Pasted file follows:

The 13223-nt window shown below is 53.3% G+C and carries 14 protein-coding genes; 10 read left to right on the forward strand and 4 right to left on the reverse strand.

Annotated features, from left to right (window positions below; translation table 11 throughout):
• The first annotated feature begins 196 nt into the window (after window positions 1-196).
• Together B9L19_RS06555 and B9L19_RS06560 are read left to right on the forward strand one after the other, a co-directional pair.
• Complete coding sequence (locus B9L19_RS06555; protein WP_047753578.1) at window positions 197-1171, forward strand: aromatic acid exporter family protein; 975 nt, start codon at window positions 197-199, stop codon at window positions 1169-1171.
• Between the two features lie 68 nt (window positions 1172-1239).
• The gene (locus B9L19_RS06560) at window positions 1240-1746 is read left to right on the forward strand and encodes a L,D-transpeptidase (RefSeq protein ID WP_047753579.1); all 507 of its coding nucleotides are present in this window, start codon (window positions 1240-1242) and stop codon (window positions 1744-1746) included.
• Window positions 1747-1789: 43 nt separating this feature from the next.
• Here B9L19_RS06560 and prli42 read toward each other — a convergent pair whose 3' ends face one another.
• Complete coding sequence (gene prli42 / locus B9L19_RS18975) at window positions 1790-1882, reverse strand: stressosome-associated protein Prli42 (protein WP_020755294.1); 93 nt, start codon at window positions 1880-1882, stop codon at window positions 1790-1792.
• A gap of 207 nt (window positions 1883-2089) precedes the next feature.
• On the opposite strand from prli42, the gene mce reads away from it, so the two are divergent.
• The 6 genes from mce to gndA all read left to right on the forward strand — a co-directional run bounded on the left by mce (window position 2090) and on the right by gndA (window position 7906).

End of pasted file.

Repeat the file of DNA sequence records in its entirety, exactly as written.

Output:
The 13223-nt window shown below is 53.3% G+C and carries 14 protein-coding genes; 10 read left to right on the forward strand and 4 right to left on the reverse strand.

Annotated features, from left to right (window positions below; translation table 11 throughout):
• The first annotated feature begins 196 nt into the window (after window positions 1-196).
• Together B9L19_RS06555 and B9L19_RS06560 are read left to right on the forward strand one after the other, a co-directional pair.
• Complete coding sequence (locus B9L19_RS06555; protein WP_047753578.1) at window positions 197-1171, forward strand: aromatic acid exporter family protein; 975 nt, start codon at window positions 197-199, stop codon at window positions 1169-1171.
• Between the two features lie 68 nt (window positions 1172-1239).
• The gene (locus B9L19_RS06560) at window positions 1240-1746 is read left to right on the forward strand and encodes a L,D-transpeptidase (RefSeq protein ID WP_047753579.1); all 507 of its coding nucleotides are present in this window, start codon (window positions 1240-1242) and stop codon (window positions 1744-1746) included.
• Window positions 1747-1789: 43 nt separating this feature from the next.
• Here B9L19_RS06560 and prli42 read toward each other — a convergent pair whose 3' ends face one another.
• Complete coding sequence (gene prli42 / locus B9L19_RS18975) at window positions 1790-1882, reverse strand: stressosome-associated protein Prli42 (protein WP_020755294.1); 93 nt, start codon at window positions 1880-1882, stop codon at window positions 1790-1792.
• A gap of 207 nt (window positions 1883-2089) precedes the next feature.
• On the opposite strand from prli42, the gene mce reads away from it, so the two are divergent.
• The 6 genes from mce to gndA all read left to right on the forward strand — a co-directional run bounded on the left by mce (window position 2090) and on the right by gndA (window position 7906).